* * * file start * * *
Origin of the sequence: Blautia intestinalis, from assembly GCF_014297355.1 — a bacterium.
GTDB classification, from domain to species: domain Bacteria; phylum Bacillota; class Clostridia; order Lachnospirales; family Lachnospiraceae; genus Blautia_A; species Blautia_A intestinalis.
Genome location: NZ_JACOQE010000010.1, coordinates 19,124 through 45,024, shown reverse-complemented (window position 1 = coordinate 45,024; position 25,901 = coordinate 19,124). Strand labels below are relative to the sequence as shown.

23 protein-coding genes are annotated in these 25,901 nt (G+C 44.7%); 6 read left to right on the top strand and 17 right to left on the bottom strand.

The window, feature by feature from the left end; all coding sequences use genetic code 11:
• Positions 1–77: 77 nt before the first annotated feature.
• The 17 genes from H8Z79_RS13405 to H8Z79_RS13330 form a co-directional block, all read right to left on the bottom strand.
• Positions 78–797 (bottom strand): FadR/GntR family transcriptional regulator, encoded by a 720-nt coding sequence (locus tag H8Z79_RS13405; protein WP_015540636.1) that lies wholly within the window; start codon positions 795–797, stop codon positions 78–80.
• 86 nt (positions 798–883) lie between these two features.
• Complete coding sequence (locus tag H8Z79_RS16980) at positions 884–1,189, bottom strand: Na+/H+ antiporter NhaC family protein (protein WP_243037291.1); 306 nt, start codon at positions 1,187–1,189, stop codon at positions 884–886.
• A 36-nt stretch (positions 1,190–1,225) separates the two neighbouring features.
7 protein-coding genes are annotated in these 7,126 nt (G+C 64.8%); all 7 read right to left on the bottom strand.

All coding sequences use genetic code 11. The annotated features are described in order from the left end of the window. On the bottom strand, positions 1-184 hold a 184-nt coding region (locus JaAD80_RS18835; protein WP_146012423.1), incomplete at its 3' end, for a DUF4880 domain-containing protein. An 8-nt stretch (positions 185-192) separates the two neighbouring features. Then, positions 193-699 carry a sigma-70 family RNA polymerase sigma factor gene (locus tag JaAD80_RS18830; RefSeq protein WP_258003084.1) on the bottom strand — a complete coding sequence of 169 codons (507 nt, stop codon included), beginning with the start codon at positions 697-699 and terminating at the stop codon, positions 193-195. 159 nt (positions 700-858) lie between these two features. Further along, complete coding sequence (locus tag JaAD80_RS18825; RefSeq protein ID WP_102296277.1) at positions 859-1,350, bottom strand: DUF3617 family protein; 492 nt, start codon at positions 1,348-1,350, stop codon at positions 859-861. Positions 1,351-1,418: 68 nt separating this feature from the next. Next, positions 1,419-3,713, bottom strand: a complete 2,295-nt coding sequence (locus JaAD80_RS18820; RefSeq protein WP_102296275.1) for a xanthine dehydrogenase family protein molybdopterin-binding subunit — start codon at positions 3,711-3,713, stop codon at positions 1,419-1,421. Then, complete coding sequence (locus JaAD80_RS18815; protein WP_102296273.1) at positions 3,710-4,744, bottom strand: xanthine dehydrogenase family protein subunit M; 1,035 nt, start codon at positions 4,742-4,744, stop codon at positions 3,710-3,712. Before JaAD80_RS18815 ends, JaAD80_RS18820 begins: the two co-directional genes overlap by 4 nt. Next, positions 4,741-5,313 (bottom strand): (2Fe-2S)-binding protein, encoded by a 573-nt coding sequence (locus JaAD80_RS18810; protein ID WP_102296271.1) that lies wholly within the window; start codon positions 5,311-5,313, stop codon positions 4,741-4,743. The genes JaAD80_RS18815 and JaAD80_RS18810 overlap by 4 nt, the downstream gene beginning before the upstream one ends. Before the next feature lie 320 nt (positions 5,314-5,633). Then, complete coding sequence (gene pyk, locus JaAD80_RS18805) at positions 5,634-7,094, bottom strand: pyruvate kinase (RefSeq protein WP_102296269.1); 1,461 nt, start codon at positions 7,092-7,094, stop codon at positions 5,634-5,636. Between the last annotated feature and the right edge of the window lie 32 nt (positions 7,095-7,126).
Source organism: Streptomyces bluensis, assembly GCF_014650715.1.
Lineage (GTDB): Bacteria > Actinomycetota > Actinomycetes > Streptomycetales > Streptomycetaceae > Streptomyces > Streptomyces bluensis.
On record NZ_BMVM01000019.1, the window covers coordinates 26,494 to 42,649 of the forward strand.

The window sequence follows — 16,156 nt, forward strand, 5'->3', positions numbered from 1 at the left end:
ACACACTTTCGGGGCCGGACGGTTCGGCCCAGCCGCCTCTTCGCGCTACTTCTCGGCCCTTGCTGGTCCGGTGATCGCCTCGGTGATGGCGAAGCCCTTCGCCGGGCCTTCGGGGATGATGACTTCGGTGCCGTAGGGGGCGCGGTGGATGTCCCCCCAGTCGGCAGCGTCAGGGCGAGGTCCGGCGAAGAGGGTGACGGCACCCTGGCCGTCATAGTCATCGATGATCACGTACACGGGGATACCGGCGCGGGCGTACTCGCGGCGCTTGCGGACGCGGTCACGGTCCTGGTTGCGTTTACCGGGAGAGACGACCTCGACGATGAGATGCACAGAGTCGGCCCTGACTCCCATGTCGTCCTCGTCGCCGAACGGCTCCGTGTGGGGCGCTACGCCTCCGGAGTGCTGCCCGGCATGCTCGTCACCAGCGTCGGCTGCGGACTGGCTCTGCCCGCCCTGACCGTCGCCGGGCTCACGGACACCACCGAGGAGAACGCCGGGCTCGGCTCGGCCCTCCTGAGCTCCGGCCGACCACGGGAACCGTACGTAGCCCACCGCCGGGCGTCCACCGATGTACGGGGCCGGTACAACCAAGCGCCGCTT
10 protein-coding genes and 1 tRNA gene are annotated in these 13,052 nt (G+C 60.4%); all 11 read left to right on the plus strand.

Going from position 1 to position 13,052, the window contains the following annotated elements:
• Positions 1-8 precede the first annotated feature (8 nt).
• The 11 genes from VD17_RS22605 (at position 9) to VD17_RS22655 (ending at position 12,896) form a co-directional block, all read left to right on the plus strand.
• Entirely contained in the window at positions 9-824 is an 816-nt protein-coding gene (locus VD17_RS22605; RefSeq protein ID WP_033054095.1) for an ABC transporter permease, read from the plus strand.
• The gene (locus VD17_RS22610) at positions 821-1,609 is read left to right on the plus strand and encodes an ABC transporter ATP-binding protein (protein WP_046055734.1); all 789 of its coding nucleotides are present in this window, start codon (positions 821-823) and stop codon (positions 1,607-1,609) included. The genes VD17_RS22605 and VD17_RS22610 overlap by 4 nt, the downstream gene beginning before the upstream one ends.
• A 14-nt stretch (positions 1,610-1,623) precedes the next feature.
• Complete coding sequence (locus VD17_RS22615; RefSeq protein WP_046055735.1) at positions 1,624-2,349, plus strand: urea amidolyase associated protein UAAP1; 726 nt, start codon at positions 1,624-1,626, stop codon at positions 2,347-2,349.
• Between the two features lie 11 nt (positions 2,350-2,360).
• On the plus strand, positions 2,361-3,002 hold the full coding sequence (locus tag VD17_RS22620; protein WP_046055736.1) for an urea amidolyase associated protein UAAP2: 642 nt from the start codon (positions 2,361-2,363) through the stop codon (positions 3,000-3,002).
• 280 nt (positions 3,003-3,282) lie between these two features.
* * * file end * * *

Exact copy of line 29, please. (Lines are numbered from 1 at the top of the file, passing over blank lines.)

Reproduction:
• 280 nt (positions 3,003-3,282) lie between these two features.